14
D. Rocchesso: Sound Processing
dc component
trapezoid rule
a correspondence between the imaginary axis of the s plane and the unit cir-
cumference of the z plane. A general formulation of the bilinear transformation
is
s = h
1 - z
-1
1 + z
-1
.
(36)
It is clear from (36) that the dc component j0 of the continuous-time system
corresponds to the dc component 1 + j0 of the discrete-time system, and the
infinity of the imaginary axis of the s plane corresponds to the point -1 + j0,
which represents the Nyquist frequency in the z plane. The parameter h allows
to impose the correspondence in a third point of the imaginary axis of the s
plane, thus controlling the compression of the axis itself when it gets transformed
into the unit circumference.
A particular choice of the parameter h derives from the numerical integration
of differential equations by the trapezoid rule. To understand this point, consider
the transfer function (32) and its relative differential equation that couples the
input variable x
s
to the output variable y
s
dy
s
(t)
dt
- s
a
y
s
(t) = ax
s
(t) .
(37)
If we sample the output variable with period T we can write
y
s
(nT ) = y
s
(nT - T ) +
nT
nT -T
y
s
( )d ,
(38)
where y
s
=
dy
s
(t)
dt
, and integrate the (38) with the trapezoid rule, thus obtaining
y
s
(nT ) y
s
((n - 1)T ) + ( y
s
(nT ) + y
s
((n - 1)T )) T /2 .
(39)
By replacing (37) into (39) and setting y(n) = y
s
(nT ) we get a difference equa-
tion represented, in virtue of the shift theorem 1.2, by the transfer function
H(z) =
a(1 + z
-1
)T /2
1 - s
a
T /2 - (1 + s
a
T /2)z
-1
,
(40)
which can be obviously obtained from H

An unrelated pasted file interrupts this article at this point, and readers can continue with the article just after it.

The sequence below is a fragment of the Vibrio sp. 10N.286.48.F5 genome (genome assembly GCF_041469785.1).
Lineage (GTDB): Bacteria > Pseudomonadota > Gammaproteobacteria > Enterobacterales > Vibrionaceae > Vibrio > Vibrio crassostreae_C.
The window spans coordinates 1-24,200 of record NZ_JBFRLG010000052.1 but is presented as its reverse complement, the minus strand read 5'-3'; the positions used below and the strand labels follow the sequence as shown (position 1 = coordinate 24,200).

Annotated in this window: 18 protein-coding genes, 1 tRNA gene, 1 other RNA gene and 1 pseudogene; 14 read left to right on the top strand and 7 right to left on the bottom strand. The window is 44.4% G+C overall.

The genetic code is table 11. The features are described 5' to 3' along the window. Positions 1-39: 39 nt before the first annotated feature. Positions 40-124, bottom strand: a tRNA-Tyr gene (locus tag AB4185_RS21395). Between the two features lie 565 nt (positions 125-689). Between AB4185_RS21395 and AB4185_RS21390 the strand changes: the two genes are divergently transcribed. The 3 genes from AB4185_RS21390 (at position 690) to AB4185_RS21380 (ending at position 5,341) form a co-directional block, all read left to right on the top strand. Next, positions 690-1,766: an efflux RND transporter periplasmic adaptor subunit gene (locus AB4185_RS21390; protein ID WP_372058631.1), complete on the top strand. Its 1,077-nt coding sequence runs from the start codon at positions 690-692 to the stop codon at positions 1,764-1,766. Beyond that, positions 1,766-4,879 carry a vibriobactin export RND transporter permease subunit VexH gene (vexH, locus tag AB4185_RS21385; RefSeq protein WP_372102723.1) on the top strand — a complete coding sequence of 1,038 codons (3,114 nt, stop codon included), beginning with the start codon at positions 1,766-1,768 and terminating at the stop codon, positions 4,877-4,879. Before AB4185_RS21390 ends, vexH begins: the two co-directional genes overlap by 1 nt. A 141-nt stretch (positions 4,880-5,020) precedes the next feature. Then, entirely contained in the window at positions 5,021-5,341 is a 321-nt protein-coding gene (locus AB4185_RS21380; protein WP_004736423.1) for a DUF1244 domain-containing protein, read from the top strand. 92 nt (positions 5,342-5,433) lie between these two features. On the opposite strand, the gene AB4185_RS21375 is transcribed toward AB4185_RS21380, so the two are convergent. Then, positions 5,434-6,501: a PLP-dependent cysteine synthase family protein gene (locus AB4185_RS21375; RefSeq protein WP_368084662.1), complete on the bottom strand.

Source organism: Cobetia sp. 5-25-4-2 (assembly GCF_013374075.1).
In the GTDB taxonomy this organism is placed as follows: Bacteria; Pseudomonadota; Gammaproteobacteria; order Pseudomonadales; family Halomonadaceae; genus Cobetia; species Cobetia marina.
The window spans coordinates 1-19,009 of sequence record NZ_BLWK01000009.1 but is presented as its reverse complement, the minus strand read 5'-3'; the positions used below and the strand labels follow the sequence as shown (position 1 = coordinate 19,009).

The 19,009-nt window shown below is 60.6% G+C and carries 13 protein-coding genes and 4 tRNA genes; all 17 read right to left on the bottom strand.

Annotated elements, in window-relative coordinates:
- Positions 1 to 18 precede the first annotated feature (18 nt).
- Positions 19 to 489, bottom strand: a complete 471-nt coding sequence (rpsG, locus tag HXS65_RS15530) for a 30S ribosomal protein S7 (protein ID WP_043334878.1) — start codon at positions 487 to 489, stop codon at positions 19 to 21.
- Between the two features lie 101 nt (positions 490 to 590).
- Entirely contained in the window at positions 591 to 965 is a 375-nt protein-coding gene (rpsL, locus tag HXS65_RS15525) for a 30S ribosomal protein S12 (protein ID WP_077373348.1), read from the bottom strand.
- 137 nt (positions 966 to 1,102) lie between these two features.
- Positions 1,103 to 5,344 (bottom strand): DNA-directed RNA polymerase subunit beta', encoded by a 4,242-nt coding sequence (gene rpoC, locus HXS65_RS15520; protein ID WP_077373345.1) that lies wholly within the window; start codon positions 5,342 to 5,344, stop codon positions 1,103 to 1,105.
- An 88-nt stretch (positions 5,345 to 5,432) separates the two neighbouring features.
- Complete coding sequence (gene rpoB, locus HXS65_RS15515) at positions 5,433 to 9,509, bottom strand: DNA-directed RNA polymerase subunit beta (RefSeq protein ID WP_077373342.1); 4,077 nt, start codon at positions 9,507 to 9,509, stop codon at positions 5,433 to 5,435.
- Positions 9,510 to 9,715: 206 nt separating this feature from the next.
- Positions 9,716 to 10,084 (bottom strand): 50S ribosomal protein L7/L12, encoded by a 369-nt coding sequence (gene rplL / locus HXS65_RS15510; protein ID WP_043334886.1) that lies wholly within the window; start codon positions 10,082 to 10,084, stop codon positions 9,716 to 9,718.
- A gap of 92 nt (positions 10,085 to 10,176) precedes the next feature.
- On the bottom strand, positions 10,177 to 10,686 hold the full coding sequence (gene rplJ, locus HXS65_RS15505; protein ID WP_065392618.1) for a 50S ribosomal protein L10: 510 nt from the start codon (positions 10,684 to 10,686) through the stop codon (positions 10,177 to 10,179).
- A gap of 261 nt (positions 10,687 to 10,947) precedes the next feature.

s
(s) by bilinear transformation with
h = 2/T .
It is easy to check that, with h =
2
T
, the continuos-time frequency f =
1
T
maps into the discrete-time frequency =
2
, i.e. half the Nyquist limit. More
generally, half the Nyquist frequency of the discrete-time system corresponds to
the frequency f =
h
2
of the continuous-time system. The more h is high, the
more the low frequencies are compressed by the transformation.
To give a practical example, using the sampling frequency F
s
= 44100Hz and
h =
2
T
= 88200, the frequency that is mapped into half the Nyquist rate of the
discrete-time system (i.e., 11025Hz), is f = 14037.5Hz. The same transforma-
tion, with h = 100000 maps the frequency f = 15915.5Hz to half the Nyquist
rate. If we are interested in preserving the magnitude and phase response at
f = 11025Hz we need to use h = 69272.12.
1.6
Quantization
With the adjectives "numeric" and "digital" we connote systems working on
signals that are represented by numbers coded according to the conventions of
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